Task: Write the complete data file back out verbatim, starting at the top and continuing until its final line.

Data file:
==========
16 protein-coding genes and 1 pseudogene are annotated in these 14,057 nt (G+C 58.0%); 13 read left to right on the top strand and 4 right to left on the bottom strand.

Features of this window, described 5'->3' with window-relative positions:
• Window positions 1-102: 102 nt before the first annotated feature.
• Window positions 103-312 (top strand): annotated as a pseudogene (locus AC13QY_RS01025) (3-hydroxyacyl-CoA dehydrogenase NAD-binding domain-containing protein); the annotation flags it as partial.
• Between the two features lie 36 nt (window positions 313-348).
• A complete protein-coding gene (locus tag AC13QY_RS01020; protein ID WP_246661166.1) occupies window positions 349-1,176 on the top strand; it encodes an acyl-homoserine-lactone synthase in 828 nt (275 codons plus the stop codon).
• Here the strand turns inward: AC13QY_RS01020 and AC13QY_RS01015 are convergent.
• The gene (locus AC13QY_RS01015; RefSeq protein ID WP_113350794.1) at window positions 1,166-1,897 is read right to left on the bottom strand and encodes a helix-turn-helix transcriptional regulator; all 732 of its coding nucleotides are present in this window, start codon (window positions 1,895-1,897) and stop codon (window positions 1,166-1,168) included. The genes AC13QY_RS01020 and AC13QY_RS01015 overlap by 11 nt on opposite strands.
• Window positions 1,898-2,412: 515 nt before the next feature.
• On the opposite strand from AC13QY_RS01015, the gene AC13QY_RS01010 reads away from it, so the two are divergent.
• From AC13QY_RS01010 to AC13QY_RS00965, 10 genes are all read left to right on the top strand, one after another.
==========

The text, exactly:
16 protein-coding genes and 1 pseudogene are annotated in these 14,057 nt (G+C 58.0%); 13 read left to right on the top strand and 4 right to left on the bottom strand.

Features of this window, described 5'->3' with window-relative positions:
• Window positions 1-102: 102 nt before the first annotated feature.
• Window positions 103-312 (top strand): annotated as a pseudogene (locus AC13QY_RS01025) (3-hydroxyacyl-CoA dehydrogenase NAD-binding domain-containing protein); the annotation flags it as partial.
• Between the two features lie 36 nt (window positions 313-348).
• A complete protein-coding gene (locus tag AC13QY_RS01020; protein ID WP_246661166.1) occupies window positions 349-1,176 on the top strand; it encodes an acyl-homoserine-lactone synthase in 828 nt (275 codons plus the stop codon).
• Here the strand turns inward: AC13QY_RS01020 and AC13QY_RS01015 are convergent.
• The gene (locus AC13QY_RS01015; RefSeq protein ID WP_113350794.1) at window positions 1,166-1,897 is read right to left on the bottom strand and encodes a helix-turn-helix transcriptional regulator; all 732 of its coding nucleotides are present in this window, start codon (window positions 1,895-1,897) and stop codon (window positions 1,166-1,168) included. The genes AC13QY_RS01020 and AC13QY_RS01015 overlap by 11 nt on opposite strands.
• Window positions 1,898-2,412: 515 nt before the next feature.
• On the opposite strand from AC13QY_RS01015, the gene AC13QY_RS01010 reads away from it, so the two are divergent.
• From AC13QY_RS01010 to AC13QY_RS00965, 10 genes are all read left to right on the top strand, one after another.